After the capture of Piacenza, Hastings and a few companions journeyed through German-held territory, and strode into the piazza of a seaside village on the Adriatic. Hastings thereupon convinced the German officer in charge that it would be in his best interest to provide them with a fine seaside villa and supplies of champagne for the weeks that it would take the Allies to arrive. At the end of April 1945, Hastings was in the Piazzale Loreto at Milan and saw the bodies of Benito Mussolini and Clara Petacci, who along with other executed fascists, were hanging upside down. He noted that Petacci's skirt had been pinned to her stockings to prevent her underwear from being revealed. Hastings considered this to be a perfect example of the often paradoxical delicacy of the Italian temperament.

The Piacenza operation was universally considered a major contribution to the Allied advance. He also found time to assemble a scratch pack - the Brindisi Vale Hounds - which hunted a reported, but probably non-existent, fox.

He was spared a posting to Nagasaki by a friend finding him a job in the economic division of the control commission in Austria, a post for which, he admitted at his interview, he had no relevant qualifications. When the friend returned to England, Hastings remained in Austria, taking a staff job with the Army with the sole duty of looking after the polo ponies, and occasionally played himself.

He was then sent to a former Wehrmacht training centre, above the Judenburg in Styria, where he captained the British troops' ski-racing team but broke a leg during a competition against the French.

Finding peacetime duties unexciting, Hastings left the Army in 1948. He turned down an offer from Gillette and was refused a job by the BBC. Eventually he was invited by a friend to join MI6, which sent him in 1950 to Finland, disguised as an assistant military attaché. Four years later he moved to Paris, where he observed the conspiracy over the Suez operation and the machinations that preceded Charles de Gaulle's return to power. From 1958 to 1960, he worked in the political office of the Middle East forces in Cyprus. As a result of his work countering the KGB, Hastings was one of the few Englishmen of his class and age to enjoy vodka neat, as well as the company of all and sundry. He, like his wife Elizabeth, was utterly unsnobbish.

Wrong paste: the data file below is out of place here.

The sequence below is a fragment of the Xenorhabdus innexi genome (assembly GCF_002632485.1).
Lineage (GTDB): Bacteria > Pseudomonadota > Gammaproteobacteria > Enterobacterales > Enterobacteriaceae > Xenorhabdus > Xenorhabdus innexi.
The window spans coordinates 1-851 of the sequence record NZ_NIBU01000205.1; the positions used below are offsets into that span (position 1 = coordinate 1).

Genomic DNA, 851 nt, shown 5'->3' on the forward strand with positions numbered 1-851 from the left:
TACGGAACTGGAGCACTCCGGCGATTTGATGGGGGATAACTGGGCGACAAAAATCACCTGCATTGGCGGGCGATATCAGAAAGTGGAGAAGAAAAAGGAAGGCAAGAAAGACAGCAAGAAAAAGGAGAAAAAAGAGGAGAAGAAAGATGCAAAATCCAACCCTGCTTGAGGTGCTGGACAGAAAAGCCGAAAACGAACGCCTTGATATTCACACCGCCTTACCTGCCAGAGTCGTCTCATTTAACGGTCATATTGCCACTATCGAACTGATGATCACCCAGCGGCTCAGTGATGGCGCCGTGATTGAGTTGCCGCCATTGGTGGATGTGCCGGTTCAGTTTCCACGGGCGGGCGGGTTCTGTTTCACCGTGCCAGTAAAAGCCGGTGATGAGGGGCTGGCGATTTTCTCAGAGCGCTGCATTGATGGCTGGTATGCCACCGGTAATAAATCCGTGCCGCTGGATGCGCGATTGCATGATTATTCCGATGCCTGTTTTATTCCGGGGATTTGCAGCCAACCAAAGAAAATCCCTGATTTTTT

The unproven imputations put forward in the book Spycatcher, in which Hastings was portrayed as participating in an attempt to destabilise the Harold Wilson government were always vehemently denied by him. The book's author, Peter Wright, was regularly denounced by Hastings as "that traitor", though no one knew exactly to what betrayal he was referring.

His disgust at the Suez Crisis led to his putting his name down with Conservative Central Office as a candidate, and in 1960 he was offered the safe seat of Mid Bedfordshire; He won a 1960 by-election caused by the elevation to the peerage of Alan Lennox-Boyd. He retained his seat in the subsequent general elections in 1964, 1966, 1970, February 1974, October 1974, and 1979, but stood down at the 1983 general election, when he was succeeded by fellow-Conservative Sir Nicholas Lyell. Hastings quickly established his credentials on the Right of the party, becoming a stalwart of the Monday Club and an ally of the likes of Julian Amery and Ronald Bell. He served on various backbench committees, becoming a member of the executive of the 1922 Committee and vice-chairman of the Conservative backbench Foreign Affairs Committee. At the 1964 Conservative Party Conference, he was cheered to the rafters by conference delegates for a speech deeply critical of the party leadership; he was never invited to speak again.